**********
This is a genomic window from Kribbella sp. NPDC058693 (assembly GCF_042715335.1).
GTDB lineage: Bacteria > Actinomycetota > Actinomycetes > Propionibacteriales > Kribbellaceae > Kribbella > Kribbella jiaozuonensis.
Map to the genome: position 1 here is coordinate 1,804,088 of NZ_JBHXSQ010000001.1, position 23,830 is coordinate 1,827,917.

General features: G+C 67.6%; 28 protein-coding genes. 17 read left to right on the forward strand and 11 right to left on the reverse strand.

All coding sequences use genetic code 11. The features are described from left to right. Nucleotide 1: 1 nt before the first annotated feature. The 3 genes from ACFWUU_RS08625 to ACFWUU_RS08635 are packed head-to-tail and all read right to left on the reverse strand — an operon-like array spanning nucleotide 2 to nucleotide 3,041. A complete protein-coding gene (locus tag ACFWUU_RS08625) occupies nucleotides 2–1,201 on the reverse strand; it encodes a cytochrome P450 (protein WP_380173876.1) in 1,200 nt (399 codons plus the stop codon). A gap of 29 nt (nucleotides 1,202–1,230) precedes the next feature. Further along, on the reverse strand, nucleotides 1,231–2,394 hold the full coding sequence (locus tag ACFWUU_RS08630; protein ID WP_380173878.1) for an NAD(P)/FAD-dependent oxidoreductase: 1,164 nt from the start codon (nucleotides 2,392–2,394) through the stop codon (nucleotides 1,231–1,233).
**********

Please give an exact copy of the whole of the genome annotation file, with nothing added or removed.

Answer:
This is a genomic window from Kribbella sp. NPDC058693 (assembly GCF_042715335.1).
GTDB lineage: Bacteria > Actinomycetota > Actinomycetes > Propionibacteriales > Kribbellaceae > Kribbella > Kribbella jiaozuonensis.
Map to the genome: position 1 here is coordinate 1,804,088 of NZ_JBHXSQ010000001.1, position 23,830 is coordinate 1,827,917.

General features: G+C 67.6%; 28 protein-coding genes. 17 read left to right on the forward strand and 11 right to left on the reverse strand.

All coding sequences use genetic code 11. The features are described from left to right. Nucleotide 1: 1 nt before the first annotated feature. The 3 genes from ACFWUU_RS08625 to ACFWUU_RS08635 are packed head-to-tail and all read right to left on the reverse strand — an operon-like array spanning nucleotide 2 to nucleotide 3,041. A complete protein-coding gene (locus tag ACFWUU_RS08625) occupies nucleotides 2–1,201 on the reverse strand; it encodes a cytochrome P450 (protein WP_380173876.1) in 1,200 nt (399 codons plus the stop codon). A gap of 29 nt (nucleotides 1,202–1,230) precedes the next feature. Further along, on the reverse strand, nucleotides 1,231–2,394 hold the full coding sequence (locus tag ACFWUU_RS08630; protein ID WP_380173878.1) for an NAD(P)/FAD-dependent oxidoreductase: 1,164 nt from the start codon (nucleotides 2,392–2,394) through the stop codon (nucleotides 1,231–1,233).